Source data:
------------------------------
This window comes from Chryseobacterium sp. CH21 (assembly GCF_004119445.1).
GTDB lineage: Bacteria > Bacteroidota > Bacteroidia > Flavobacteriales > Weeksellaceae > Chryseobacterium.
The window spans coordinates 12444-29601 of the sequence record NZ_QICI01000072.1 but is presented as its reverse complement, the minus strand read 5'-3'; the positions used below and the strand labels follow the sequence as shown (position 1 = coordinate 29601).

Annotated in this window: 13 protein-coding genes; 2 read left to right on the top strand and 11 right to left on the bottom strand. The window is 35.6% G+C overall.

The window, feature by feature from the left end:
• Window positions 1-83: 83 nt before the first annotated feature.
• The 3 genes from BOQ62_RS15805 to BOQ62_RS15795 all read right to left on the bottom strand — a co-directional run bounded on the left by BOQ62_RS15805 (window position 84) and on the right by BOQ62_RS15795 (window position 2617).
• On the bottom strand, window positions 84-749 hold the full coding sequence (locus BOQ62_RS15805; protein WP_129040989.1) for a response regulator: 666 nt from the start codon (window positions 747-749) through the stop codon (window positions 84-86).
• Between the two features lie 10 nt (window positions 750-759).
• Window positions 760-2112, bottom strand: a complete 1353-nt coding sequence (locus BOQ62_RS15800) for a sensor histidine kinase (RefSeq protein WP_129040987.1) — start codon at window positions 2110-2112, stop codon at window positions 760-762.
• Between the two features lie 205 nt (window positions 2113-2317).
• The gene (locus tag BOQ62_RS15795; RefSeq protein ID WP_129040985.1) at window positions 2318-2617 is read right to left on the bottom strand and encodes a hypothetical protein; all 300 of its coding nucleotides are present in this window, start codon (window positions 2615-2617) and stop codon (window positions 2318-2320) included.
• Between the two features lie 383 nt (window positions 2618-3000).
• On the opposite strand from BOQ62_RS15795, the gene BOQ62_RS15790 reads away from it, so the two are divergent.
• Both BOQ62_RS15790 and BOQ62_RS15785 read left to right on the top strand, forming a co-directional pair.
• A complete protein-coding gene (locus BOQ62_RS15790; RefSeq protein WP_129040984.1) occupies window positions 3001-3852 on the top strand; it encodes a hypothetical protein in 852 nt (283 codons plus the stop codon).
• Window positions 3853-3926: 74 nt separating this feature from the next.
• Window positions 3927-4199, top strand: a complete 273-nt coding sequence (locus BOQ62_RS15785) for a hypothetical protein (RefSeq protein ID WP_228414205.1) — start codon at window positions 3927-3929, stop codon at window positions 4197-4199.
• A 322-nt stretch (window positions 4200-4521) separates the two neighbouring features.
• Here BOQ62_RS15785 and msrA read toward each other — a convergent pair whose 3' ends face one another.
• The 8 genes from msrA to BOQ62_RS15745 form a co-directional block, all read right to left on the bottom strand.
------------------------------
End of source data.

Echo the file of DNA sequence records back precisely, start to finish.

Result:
This window comes from Chryseobacterium sp. CH21 (assembly GCF_004119445.1).
GTDB lineage: Bacteria > Bacteroidota > Bacteroidia > Flavobacteriales > Weeksellaceae > Chryseobacterium.
The window spans coordinates 12444-29601 of the sequence record NZ_QICI01000072.1 but is presented as its reverse complement, the minus strand read 5'-3'; the positions used below and the strand labels follow the sequence as shown (position 1 = coordinate 29601).

Annotated in this window: 13 protein-coding genes; 2 read left to right on the top strand and 11 right to left on the bottom strand. The window is 35.6% G+C overall.

The window, feature by feature from the left end:
• Window positions 1-83: 83 nt before the first annotated feature.
• The 3 genes from BOQ62_RS15805 to BOQ62_RS15795 all read right to left on the bottom strand — a co-directional run bounded on the left by BOQ62_RS15805 (window position 84) and on the right by BOQ62_RS15795 (window position 2617).
• On the bottom strand, window positions 84-749 hold the full coding sequence (locus BOQ62_RS15805; protein WP_129040989.1) for a response regulator: 666 nt from the start codon (window positions 747-749) through the stop codon (window positions 84-86).
• Between the two features lie 10 nt (window positions 750-759).
• Window positions 760-2112, bottom strand: a complete 1353-nt coding sequence (locus BOQ62_RS15800) for a sensor histidine kinase (RefSeq protein WP_129040987.1) — start codon at window positions 2110-2112, stop codon at window positions 760-762.
• Between the two features lie 205 nt (window positions 2113-2317).
• The gene (locus tag BOQ62_RS15795; RefSeq protein ID WP_129040985.1) at window positions 2318-2617 is read right to left on the bottom strand and encodes a hypothetical protein; all 300 of its coding nucleotides are present in this window, start codon (window positions 2615-2617) and stop codon (window positions 2318-2320) included.
• Between the two features lie 383 nt (window positions 2618-3000).
• On the opposite strand from BOQ62_RS15795, the gene BOQ62_RS15790 reads away from it, so the two are divergent.
• Both BOQ62_RS15790 and BOQ62_RS15785 read left to right on the top strand, forming a co-directional pair.
• A complete protein-coding gene (locus BOQ62_RS15790; RefSeq protein WP_129040984.1) occupies window positions 3001-3852 on the top strand; it encodes a hypothetical protein in 852 nt (283 codons plus the stop codon).
• Window positions 3853-3926: 74 nt separating this feature from the next.
• Window positions 3927-4199, top strand: a complete 273-nt coding sequence (locus BOQ62_RS15785) for a hypothetical protein (RefSeq protein ID WP_228414205.1) — start codon at window positions 3927-3929, stop codon at window positions 4197-4199.
• A 322-nt stretch (window positions 4200-4521) separates the two neighbouring features.
• Here BOQ62_RS15785 and msrA read toward each other — a convergent pair whose 3' ends face one another.
• The 8 genes from msrA to BOQ62_RS15745 form a co-directional block, all read right to left on the bottom strand.